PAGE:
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Whether you’re fresh out of school or college or an older worker looking to make a career change, there are so many paths to go down that it can be overwhelming.
To decide, research the career options that seem best to you right now and find out as much as you can about what’s truly involved in working in these kinds of roles. If a job in human resources is one of your shortlisted ideas, read on for some ways to tell if it might suit you.
You Like to Understand People
You might already realize that working in HR requires a decent level of ability to interact with people and work with those from different backgrounds, ages, and industries. However, if you want a role in human resources, it also pays to be someone who has a keen interest in understanding people on more than a surface level. It helps if you’re fascinated by what makes people tick and why they do what they do.There are so many career paths to go down that it can be overwhelming. If a job in human resources is one of your shortlisted ideas, read on for some ways to tell if it might suit you.Click To Tweet
Are you someone who has always loved taking quizzes in magazines, reading personality profiling books, or watching TV shows and discussing why characters did or didn’t do certain things? Perhaps you took numerous psychology classes at college or read many whodunit novels? Any of these behaviors, and more, can show you have a deep interest in the human mind and motivations, which will help in an HR career.
Those who handle human resources functions in their roles often have to do tasks that involve understanding organizational psychology, leadership, sociology, group interactions, bullying, burnout, inspiration, etc.
You’re Excellent at Strategy
Some people might think of HR workers as those who focus on lots of little details all day. While this can be true, human resources staff must be excellent at strategy, too. If you have a habit of being the one to plan a trip for your family or friends or were always happy to come up with a plan of action to get things done for charities or events you’ve been involved with, HR could be for you.
Having a strategic mind and seeing the big picture and the various parts of a puzzle are necessary for this type of career. If you work in HR, you’ll regularly have to weigh up competing interests and priorities and determine possible solutions to problems and the short-term and long-term effects of decisions you make or suggest.
You need to wrap your head around the various factors that go into making business decisions and create plans that take many people and components into consideration.
You Have Wonderful Communication Skills
As you might imagine, being in HR requires being a formidable communicator. You need to get along with people from all walks of life and make people feel at ease in numerous situations, as well as handle tough conversations in person or over the phone or online conference calls. You must also be able to write effectively, whether emailing people, coming up with clear job descriptions, detailing reports of incidents, or compiling other texts. Knowing how to clearly communicate tasks and positively influence people is essential, too.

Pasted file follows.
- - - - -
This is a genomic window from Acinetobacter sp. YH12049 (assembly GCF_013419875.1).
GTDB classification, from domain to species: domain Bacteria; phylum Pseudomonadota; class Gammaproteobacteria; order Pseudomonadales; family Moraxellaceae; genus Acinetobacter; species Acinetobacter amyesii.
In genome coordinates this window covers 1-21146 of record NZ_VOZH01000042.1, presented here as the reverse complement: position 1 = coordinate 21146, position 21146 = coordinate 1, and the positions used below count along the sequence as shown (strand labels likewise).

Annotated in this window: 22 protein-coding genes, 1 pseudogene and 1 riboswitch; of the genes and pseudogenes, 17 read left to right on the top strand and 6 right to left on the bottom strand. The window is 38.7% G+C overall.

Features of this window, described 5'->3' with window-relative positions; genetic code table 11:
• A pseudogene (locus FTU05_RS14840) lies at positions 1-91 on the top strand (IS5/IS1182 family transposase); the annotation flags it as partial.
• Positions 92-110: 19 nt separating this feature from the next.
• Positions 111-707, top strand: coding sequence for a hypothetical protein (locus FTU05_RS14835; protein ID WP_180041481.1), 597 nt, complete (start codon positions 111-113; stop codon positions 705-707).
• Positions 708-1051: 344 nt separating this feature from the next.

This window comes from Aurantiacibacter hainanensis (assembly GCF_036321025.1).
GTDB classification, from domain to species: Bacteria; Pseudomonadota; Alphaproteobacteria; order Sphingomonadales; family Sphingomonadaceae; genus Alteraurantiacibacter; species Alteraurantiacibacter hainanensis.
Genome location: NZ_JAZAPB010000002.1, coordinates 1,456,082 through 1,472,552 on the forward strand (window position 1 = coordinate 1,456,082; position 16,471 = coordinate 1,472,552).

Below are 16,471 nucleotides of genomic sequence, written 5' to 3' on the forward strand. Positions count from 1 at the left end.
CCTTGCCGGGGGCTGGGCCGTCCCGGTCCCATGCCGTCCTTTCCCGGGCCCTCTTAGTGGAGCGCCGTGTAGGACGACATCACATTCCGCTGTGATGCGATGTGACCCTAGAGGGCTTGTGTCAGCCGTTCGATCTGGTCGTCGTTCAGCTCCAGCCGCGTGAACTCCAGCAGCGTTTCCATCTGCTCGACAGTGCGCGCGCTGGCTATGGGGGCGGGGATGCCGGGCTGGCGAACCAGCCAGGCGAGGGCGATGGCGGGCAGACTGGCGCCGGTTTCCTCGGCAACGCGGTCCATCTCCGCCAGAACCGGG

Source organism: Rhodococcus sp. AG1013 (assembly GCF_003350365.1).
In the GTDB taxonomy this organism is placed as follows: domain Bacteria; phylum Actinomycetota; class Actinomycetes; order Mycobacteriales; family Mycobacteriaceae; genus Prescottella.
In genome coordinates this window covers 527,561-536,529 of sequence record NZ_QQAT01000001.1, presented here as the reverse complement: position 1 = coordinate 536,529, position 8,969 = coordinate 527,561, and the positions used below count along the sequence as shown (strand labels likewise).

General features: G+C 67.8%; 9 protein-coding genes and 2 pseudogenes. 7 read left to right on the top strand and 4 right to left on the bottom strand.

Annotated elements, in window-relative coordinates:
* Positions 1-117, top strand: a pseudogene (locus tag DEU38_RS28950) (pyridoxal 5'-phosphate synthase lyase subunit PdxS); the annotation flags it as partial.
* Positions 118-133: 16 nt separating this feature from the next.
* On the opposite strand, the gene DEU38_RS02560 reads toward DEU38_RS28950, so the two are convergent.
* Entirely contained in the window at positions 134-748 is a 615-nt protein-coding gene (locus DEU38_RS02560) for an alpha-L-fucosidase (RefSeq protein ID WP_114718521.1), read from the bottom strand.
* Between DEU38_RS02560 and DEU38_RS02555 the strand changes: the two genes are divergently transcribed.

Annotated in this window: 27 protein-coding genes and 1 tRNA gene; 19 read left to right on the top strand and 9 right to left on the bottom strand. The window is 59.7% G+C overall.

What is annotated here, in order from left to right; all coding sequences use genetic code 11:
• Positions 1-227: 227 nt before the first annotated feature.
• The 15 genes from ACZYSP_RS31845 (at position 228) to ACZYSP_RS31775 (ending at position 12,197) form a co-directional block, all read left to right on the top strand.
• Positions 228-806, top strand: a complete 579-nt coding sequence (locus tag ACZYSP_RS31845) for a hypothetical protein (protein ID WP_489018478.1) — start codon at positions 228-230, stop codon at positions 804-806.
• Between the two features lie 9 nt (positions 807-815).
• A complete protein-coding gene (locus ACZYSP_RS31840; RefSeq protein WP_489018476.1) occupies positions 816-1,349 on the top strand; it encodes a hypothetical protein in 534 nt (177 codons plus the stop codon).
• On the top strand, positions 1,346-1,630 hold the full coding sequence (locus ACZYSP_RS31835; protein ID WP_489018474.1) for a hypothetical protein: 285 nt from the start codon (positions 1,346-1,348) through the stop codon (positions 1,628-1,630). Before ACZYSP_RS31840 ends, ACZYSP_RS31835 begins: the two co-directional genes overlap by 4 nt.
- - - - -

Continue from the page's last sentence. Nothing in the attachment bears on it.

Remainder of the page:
If you’re someone with the gift of the gab, who always excelled in English classes at school, made friends wherever they went or loved participating in debate or speech activities, you might be well primed for an HR career. Similarly, you may find that human resources takes advantage of your strengths if you have a background in writing fan fiction, novels, articles, or other content.
Also, if you notice that family members and friends often come to you to share their burdens, offer advice, and help them solve interpersonal issues, communication is likely one of your top skills.
You Can Be Creative and Flexible and Like Variety and Growth
Those who work in human resources positions typically have to handle a wide variety of tasks in their day-to-day, even if they specialize in one area such as recruiting or labor relations. They also often have to work with people both in-person and remotely and deal with those inside and outside organizations.
You might work for an HR outsourcing firm such as Workhuman, handling tasks that other businesses can’t handle in-house, for example, or you might work as the HR leader in a small, medium, or even a large corporation. These roles all require different skill sets and knowledge. As such, being creative and flexible is essential to success in this career path.
Similarly, it would help if you were someone who enjoys variety in their work and is interested in continually learning and growing. Management styles, HR rules and regulations, societal expectations, and many other things change from year to year, meaning you need to be able to keep up with change. You must keep developing as an HR executive if you want to climb the career ladder and excel at and enjoy your work.
As you can see, there’s much involved in being an effective human resources worker, so don’t jump into this area lightly. Consider your interests and strengths and determine the right path for you from there.